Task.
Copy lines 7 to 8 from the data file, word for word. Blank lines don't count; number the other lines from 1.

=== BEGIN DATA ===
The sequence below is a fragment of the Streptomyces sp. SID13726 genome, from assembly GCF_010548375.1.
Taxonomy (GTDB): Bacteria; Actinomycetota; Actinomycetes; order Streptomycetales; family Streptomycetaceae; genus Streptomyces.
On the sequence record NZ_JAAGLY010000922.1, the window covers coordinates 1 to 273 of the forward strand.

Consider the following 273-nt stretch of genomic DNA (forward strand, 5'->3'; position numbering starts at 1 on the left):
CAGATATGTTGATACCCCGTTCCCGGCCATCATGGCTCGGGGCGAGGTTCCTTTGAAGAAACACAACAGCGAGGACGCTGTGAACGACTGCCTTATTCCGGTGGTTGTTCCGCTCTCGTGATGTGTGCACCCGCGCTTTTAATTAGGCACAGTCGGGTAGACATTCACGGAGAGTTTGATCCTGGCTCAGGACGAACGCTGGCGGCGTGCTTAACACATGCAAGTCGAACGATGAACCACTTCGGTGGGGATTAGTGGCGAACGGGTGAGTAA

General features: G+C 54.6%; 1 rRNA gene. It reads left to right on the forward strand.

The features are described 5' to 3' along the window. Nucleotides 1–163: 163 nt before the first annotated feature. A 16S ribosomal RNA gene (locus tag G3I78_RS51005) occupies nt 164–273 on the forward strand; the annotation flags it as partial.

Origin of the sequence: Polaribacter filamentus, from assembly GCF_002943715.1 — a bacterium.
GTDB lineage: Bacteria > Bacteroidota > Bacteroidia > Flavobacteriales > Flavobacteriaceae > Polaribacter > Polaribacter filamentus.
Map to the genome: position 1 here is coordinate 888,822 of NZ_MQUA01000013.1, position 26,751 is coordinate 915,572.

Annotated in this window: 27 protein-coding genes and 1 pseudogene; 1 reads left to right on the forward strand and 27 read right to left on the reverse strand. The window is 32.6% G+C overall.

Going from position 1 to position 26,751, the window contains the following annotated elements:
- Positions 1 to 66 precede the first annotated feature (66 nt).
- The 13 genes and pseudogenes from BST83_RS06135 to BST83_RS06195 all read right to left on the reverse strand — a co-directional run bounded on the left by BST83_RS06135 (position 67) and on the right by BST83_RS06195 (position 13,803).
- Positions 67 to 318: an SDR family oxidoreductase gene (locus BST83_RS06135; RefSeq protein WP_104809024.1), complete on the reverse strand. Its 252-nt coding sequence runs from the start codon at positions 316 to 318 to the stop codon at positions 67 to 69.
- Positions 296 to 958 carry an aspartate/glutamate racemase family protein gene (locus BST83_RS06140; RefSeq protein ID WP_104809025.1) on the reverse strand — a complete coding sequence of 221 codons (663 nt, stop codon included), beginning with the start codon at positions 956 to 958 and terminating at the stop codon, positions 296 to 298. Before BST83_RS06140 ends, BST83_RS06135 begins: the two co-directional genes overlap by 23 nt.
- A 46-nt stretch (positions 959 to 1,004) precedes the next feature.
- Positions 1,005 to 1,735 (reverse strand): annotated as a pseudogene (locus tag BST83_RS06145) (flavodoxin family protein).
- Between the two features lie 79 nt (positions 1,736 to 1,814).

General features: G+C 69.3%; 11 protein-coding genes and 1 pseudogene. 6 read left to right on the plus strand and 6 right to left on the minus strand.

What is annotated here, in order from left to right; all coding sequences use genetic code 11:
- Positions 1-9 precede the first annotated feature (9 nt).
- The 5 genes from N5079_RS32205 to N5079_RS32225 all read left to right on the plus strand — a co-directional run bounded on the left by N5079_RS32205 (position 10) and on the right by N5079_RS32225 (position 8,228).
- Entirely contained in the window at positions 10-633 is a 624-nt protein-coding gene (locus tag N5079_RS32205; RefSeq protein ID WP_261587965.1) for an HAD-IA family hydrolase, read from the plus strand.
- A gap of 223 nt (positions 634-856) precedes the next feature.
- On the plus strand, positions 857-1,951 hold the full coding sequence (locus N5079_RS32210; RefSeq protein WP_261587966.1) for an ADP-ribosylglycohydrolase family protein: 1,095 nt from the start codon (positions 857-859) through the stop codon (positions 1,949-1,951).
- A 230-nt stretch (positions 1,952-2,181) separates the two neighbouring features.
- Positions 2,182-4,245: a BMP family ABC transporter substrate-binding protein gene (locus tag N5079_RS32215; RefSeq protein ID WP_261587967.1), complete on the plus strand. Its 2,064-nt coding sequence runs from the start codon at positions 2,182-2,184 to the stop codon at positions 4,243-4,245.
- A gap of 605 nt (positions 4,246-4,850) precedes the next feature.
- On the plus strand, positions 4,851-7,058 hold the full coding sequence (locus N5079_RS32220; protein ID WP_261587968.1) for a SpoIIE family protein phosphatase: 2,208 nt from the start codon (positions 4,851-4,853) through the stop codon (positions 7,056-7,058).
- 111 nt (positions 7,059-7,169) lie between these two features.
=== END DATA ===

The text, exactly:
The features are described 5' to 3' along the window. Nucleotides 1–163: 163 nt before the first annotated feature. A 16S ribosomal RNA gene (locus tag G3I78_RS51005) occupies nt 164–273 on the forward strand; the annotation flags it as partial.

Origin of the sequence: Polaribacter filamentus, from assembly GCF_002943715.1 — a bacterium.